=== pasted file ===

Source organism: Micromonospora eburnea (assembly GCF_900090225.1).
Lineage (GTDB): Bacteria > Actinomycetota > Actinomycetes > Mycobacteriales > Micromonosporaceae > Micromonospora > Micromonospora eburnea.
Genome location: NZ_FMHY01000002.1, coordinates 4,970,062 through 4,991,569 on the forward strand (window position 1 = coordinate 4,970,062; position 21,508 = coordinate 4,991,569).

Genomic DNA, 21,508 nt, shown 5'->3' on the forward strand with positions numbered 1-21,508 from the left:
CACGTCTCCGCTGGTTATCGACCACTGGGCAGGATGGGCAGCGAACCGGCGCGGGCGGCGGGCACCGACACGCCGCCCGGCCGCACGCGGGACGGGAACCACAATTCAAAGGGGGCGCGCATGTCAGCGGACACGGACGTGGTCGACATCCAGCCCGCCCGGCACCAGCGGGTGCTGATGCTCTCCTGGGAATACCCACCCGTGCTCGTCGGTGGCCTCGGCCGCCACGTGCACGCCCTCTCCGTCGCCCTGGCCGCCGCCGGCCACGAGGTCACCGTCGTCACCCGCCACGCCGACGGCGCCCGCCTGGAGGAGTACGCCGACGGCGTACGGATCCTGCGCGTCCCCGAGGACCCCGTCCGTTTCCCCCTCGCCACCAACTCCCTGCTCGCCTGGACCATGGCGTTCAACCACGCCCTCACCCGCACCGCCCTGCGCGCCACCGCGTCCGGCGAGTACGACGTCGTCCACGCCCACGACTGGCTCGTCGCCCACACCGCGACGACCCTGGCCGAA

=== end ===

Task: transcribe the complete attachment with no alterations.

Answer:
Source organism: Micromonospora eburnea (assembly GCF_900090225.1).
Lineage (GTDB): Bacteria > Actinomycetota > Actinomycetes > Mycobacteriales > Micromonosporaceae > Micromonospora > Micromonospora eburnea.
Genome location: NZ_FMHY01000002.1, coordinates 4,970,062 through 4,991,569 on the forward strand (window position 1 = coordinate 4,970,062; position 21,508 = coordinate 4,991,569).

Genomic DNA, 21,508 nt, shown 5'->3' on the forward strand with positions numbered 1-21,508 from the left:
CACGTCTCCGCTGGTTATCGACCACTGGGCAGGATGGGCAGCGAACCGGCGCGGGCGGCGGGCACCGACACGCCGCCCGGCCGCACGCGGGACGGGAACCACAATTCAAAGGGGGCGCGCATGTCAGCGGACACGGACGTGGTCGACATCCAGCCCGCCCGGCACCAGCGGGTGCTGATGCTCTCCTGGGAATACCCACCCGTGCTCGTCGGTGGCCTCGGCCGCCACGTGCACGCCCTCTCCGTCGCCCTGGCCGCCGCCGGCCACGAGGTCACCGTCGTCACCCGCCACGCCGACGGCGCCCGCCTGGAGGAGTACGCCGACGGCGTACGGATCCTGCGCGTCCCCGAGGACCCCGTCCGTTTCCCCCTCGCCACCAACTCCCTGCTCGCCTGGACCATGGCGTTCAACCACGCCCTCACCCGCACCGCCCTGCGCGCCACCGCGTCCGGCGAGTACGACGTCGTCCACGCCCACGACTGGCTCGTCGCCCACACCGCGACGACCCTGGCCGAA